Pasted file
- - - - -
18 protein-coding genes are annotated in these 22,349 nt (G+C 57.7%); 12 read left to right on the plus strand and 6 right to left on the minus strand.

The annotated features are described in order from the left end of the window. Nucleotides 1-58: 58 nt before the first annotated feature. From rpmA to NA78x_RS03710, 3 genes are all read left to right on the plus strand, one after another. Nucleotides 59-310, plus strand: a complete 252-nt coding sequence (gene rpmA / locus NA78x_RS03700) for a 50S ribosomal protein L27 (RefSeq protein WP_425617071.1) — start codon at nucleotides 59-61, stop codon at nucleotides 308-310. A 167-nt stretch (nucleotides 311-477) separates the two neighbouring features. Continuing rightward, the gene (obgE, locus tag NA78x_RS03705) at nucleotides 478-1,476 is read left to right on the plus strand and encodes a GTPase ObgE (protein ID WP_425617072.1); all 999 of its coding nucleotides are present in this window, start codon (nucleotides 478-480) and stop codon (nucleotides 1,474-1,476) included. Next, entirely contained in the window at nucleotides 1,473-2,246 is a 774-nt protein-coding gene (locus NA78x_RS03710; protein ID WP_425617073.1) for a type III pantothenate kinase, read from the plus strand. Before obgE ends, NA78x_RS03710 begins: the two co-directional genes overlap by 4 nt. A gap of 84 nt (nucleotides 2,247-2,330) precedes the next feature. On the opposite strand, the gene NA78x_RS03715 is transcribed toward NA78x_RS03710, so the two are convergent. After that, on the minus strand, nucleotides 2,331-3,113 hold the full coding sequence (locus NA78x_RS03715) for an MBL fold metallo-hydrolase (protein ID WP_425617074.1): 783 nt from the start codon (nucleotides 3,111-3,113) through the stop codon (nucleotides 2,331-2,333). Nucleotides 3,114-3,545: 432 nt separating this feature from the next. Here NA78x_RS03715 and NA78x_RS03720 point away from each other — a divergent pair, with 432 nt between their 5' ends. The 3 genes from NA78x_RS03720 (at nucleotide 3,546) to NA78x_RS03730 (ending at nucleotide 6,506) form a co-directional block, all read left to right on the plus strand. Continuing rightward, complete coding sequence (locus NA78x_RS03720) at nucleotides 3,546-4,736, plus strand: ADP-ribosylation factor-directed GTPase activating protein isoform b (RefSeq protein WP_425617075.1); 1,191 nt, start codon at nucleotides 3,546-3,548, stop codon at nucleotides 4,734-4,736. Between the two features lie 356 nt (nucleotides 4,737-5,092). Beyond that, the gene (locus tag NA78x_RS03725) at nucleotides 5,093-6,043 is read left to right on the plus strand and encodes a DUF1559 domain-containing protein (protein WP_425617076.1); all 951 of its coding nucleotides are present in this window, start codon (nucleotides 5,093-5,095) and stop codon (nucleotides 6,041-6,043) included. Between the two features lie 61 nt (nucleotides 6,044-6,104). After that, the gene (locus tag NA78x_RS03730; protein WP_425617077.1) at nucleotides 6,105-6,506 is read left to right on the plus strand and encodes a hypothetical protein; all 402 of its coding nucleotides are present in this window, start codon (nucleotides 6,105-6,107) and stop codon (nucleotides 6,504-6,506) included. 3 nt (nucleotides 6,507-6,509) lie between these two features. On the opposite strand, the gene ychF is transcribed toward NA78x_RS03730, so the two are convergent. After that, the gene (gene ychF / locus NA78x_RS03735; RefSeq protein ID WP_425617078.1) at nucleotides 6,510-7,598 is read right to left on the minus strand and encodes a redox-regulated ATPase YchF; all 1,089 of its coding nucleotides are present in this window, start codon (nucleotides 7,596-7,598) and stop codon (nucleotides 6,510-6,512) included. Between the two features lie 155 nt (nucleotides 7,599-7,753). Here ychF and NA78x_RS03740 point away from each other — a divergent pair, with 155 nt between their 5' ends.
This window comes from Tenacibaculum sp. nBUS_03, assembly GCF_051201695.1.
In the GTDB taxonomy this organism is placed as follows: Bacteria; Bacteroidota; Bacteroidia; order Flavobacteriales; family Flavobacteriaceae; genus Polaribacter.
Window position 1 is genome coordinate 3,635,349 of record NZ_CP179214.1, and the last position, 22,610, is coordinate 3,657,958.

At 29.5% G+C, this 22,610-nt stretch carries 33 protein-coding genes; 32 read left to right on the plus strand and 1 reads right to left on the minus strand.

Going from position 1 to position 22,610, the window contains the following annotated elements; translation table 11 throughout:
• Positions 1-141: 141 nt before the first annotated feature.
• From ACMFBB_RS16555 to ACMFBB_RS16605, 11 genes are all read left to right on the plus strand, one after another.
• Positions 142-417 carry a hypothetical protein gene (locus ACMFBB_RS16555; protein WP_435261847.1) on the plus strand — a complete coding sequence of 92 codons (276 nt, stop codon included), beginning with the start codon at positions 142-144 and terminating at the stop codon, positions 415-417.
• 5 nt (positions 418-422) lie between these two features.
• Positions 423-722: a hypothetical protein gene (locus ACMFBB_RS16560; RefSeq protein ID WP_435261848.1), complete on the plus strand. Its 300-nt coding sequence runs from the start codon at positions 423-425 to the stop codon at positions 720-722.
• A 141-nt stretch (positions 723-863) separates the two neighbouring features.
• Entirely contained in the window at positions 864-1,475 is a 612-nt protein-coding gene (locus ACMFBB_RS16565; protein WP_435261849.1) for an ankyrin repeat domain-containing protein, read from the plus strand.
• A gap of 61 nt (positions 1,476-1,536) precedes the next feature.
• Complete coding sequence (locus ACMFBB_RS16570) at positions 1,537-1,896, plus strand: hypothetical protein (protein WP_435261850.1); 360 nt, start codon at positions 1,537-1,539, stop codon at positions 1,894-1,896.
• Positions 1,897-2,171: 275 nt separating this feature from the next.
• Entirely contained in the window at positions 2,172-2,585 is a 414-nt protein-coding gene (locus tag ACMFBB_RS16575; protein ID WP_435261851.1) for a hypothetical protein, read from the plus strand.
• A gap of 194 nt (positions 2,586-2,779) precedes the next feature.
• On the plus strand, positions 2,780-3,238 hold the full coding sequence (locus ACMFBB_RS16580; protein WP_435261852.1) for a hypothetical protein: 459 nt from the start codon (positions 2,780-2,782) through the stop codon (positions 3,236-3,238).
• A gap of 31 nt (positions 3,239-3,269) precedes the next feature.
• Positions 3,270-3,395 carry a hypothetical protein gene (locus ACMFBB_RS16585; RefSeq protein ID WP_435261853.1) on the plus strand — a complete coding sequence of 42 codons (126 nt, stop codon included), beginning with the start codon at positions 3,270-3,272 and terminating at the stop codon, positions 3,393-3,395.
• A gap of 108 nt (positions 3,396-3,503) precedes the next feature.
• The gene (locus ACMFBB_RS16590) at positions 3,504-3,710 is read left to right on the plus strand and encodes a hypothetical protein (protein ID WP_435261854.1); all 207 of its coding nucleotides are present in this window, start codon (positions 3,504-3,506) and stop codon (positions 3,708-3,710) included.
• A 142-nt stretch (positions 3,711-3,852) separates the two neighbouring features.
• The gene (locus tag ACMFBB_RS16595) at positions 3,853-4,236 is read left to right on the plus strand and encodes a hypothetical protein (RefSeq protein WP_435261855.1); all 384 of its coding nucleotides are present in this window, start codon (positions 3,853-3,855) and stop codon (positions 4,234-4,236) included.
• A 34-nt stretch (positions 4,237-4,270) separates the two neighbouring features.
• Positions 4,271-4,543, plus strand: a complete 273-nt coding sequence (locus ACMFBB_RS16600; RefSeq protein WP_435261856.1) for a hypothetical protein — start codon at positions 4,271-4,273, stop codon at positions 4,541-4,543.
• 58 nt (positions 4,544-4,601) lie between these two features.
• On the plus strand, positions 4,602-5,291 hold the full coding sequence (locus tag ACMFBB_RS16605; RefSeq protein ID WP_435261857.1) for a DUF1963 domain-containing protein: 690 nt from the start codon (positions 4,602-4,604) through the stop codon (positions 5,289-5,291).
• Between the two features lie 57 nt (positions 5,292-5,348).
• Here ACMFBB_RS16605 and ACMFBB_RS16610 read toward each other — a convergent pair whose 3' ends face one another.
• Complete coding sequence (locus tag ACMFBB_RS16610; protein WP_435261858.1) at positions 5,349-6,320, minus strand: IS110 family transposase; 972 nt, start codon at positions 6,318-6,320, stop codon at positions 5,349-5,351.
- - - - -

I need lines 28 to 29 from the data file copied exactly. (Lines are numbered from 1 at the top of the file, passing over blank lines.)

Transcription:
• Positions 4,271-4,543, plus strand: a complete 273-nt coding sequence (locus ACMFBB_RS16600; RefSeq protein WP_435261856.1) for a hypothetical protein — start codon at positions 4,271-4,273, stop codon at positions 4,541-4,543.
• 58 nt (positions 4,544-4,601) lie between these two features.